Organ and Tissue DonationYou can consent to be an organ or tissue donor if you are aged 16 or over and fully understand the nature and consequences of your donation. You can change your mind at any time.
Why should I consent to be an organ and tissue donor?
Many lives could be saved if you consent to donate your organs (heart, liver, pancreas, small bowel, kidneys, and lungs) after your death. You may also give one of your kidneys or a portion of your liver or lung, while you are living.
Donating tissues such as skin, bone, tendons, corneas, and heart valves can enhance the life of someone who has been burned, or who has vision or mobility problems.
How do I consent to be an organ or tissue donor?
In October 2015, Health PEI will survey most Islanders to determine their intentions to donate their organs and tissues. The information will be used as part of a secure provincial Organ and Tissue Donor Registry, similar to registries found in other Canadian jurisdictions. The registry will be accessible by the appropriate persons, shoudl the opportunity to donate arise.
If you do not receive a survey in the mail, a printable verion is available in English and in French.
As always, Islanders are encouraged to discuss their decision to become an organ and tissue donor with their familes.
While we are collecting information for the registry, you can still indicate your wish to become an organ and tissue donor in the following ways:
- When you apply for, or renew your driver’s licence.
- When you apply for, or renew your PEI Health Card by placing the red sticker provided on the back of your card.
- Complete a Health Care Directive [PDF | 185 KB] (living will) to indicate your consent.
Inform members of your family that you choose to be an organ and tissue donor and update them if you change your mind. Your next of kin will be involved in the donor screening process after your death, so it is helpful if they are aware of your wishes.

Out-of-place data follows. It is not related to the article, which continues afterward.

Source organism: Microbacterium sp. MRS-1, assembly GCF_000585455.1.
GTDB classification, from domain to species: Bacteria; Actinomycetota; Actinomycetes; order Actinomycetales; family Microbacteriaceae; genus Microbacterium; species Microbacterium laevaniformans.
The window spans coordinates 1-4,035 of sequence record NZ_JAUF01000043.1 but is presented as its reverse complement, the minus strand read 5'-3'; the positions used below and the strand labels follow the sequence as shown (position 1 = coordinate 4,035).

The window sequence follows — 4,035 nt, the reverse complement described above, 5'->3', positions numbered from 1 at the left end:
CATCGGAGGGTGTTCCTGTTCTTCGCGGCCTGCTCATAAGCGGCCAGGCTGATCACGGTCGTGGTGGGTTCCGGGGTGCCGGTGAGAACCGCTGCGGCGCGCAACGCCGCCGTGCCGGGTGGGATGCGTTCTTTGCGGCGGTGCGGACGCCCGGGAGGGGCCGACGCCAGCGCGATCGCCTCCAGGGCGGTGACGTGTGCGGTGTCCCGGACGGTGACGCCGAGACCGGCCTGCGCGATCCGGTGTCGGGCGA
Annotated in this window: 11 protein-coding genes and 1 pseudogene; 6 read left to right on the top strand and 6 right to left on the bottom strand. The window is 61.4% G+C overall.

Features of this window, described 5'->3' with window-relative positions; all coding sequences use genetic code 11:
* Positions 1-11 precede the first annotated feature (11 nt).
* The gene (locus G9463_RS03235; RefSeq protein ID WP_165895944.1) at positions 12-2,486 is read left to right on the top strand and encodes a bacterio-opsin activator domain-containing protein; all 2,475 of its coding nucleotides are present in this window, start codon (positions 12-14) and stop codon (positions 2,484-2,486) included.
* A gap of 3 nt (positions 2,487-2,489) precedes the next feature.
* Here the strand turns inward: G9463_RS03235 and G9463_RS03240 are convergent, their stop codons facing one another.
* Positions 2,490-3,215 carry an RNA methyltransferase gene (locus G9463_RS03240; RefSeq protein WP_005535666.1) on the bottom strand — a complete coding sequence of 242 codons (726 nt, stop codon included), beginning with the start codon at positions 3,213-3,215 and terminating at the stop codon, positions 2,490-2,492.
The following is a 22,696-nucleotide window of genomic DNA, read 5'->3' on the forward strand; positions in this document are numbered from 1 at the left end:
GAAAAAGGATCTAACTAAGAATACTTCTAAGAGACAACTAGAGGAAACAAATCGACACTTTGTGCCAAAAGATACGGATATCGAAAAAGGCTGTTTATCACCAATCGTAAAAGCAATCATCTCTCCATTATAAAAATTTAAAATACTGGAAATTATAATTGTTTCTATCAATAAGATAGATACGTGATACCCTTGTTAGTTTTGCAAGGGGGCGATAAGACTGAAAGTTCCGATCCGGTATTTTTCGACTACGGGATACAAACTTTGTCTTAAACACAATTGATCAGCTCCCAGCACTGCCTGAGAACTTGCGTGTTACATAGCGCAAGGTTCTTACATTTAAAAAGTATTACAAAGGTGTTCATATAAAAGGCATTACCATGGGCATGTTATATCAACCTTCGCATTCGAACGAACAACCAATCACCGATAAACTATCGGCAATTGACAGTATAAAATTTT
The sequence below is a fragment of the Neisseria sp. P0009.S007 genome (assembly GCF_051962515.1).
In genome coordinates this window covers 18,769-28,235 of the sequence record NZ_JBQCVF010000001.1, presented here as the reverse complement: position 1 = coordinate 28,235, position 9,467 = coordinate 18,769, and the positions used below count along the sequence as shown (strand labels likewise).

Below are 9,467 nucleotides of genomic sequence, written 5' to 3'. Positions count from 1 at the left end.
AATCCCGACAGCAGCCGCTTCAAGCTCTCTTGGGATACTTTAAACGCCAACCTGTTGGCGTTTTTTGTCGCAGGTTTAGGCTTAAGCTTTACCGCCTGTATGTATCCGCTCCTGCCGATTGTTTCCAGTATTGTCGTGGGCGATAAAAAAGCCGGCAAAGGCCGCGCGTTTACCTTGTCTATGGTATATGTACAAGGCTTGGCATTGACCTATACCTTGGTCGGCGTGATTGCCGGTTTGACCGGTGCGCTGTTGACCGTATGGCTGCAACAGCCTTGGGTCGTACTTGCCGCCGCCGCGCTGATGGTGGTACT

What happens when I die and I have indicated that I want to be an organ donor?
To become an organ donor, you must die in hospital while on life support, and have an irreversible brain injury. If you meet these criteria, you will be referred to the organ donor cordinator in Halifax, Nova Scotia. The coordinator will review your medical history and current health to determine if you could be an organ donor. Your family will be offered the option to donate organs. If your family supports the option to donate, an organ donor coordinator will talk to them about the donation process, get consent, and ask questions about your social history and medical history.
If donation is still a possibility, your body will be transferred to Halifax where brain death will be confirmed and tests will be done to make sure you can be a donor. Your organs will be matched with recipients through a national transplant waiting list using a standardized process. Your family members can travel to Halifax if they wish, or remain on PEI. Once recipients are found, your body will be taken to the operating room. The organs are recovered and taken to the recipient centers to be transplanted. If you can donate tissue, the tissue recovery is done after the organ recovery. After the procedure, your body is transported to your chosen funeral home at no extra cost to your family.
What happens when I die and I have indicated that I want to be a tissue donor?
If you die in a PEI hospital, you will be assessed for your potential to be a tissue donor. If it is possible for you to be a tissue donor, Health PEI staff will call the Regional Tissue Bank in Halifax, Nova Scotia. The specialist from the Tissue Bank will review your medical history and current health to determine if you can be a tissue donor. Your family will be offered the option to donate tissues. If your family supports the option to donate, a tissue bank dpecialist will talk to them about the donation process, get consent, and ask questions about your social and medical history.
If donation is still a possibility, your body will be transferred to Halifax where the tissue retrieval will take place. Your body is transported to your chosen funeral home at no extra cost to your family.
Will being an organ or tissue donor delay my funeral? Will it prevent an open casket funeral?